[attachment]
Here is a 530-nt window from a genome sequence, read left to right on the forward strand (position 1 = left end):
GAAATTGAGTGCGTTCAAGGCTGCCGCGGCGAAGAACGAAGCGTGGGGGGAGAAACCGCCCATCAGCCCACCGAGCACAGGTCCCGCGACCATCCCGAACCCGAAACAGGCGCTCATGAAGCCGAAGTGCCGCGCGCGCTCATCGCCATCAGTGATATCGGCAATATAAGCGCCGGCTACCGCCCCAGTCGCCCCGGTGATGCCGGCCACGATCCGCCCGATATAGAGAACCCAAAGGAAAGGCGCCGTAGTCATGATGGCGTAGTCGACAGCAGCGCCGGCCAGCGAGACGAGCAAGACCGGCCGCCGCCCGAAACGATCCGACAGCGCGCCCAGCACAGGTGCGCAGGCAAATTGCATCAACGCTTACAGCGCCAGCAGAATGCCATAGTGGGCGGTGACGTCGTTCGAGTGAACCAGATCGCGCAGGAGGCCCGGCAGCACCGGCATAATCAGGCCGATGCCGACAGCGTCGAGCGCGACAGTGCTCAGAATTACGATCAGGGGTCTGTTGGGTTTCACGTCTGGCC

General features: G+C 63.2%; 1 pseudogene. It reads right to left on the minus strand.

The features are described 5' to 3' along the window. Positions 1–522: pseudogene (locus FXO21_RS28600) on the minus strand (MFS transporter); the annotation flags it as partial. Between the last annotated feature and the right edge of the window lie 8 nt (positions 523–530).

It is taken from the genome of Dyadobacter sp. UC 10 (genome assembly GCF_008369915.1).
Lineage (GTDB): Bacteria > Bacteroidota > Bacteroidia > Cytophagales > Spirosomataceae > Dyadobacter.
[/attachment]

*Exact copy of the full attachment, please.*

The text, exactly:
Here is a 530-nt window from a genome sequence, read left to right on the forward strand (position 1 = left end):
GAAATTGAGTGCGTTCAAGGCTGCCGCGGCGAAGAACGAAGCGTGGGGGGAGAAACCGCCCATCAGCCCACCGAGCACAGGTCCCGCGACCATCCCGAACCCGAAACAGGCGCTCATGAAGCCGAAGTGCCGCGCGCGCTCATCGCCATCAGTGATATCGGCAATATAAGCGCCGGCTACCGCCCCAGTCGCCCCGGTGATGCCGGCCACGATCCGCCCGATATAGAGAACCCAAAGGAAAGGCGCCGTAGTCATGATGGCGTAGTCGACAGCAGCGCCGGCCAGCGAGACGAGCAAGACCGGCCGCCGCCCGAAACGATCCGACAGCGCGCCCAGCACAGGTGCGCAGGCAAATTGCATCAACGCTTACAGCGCCAGCAGAATGCCATAGTGGGCGGTGACGTCGTTCGAGTGAACCAGATCGCGCAGGAGGCCCGGCAGCACCGGCATAATCAGGCCGATGCCGACAGCGTCGAGCGCGACAGTGCTCAGAATTACGATCAGGGGTCTGTTGGGTTTCACGTCTGGCC

General features: G+C 63.2%; 1 pseudogene. It reads right to left on the minus strand.

The features are described 5' to 3' along the window. Positions 1–522: pseudogene (locus FXO21_RS28600) on the minus strand (MFS transporter); the annotation flags it as partial. Between the last annotated feature and the right edge of the window lie 8 nt (positions 523–530).

It is taken from the genome of Dyadobacter sp. UC 10 (genome assembly GCF_008369915.1).
Lineage (GTDB): Bacteria > Bacteroidota > Bacteroidia > Cytophagales > Spirosomataceae > Dyadobacter.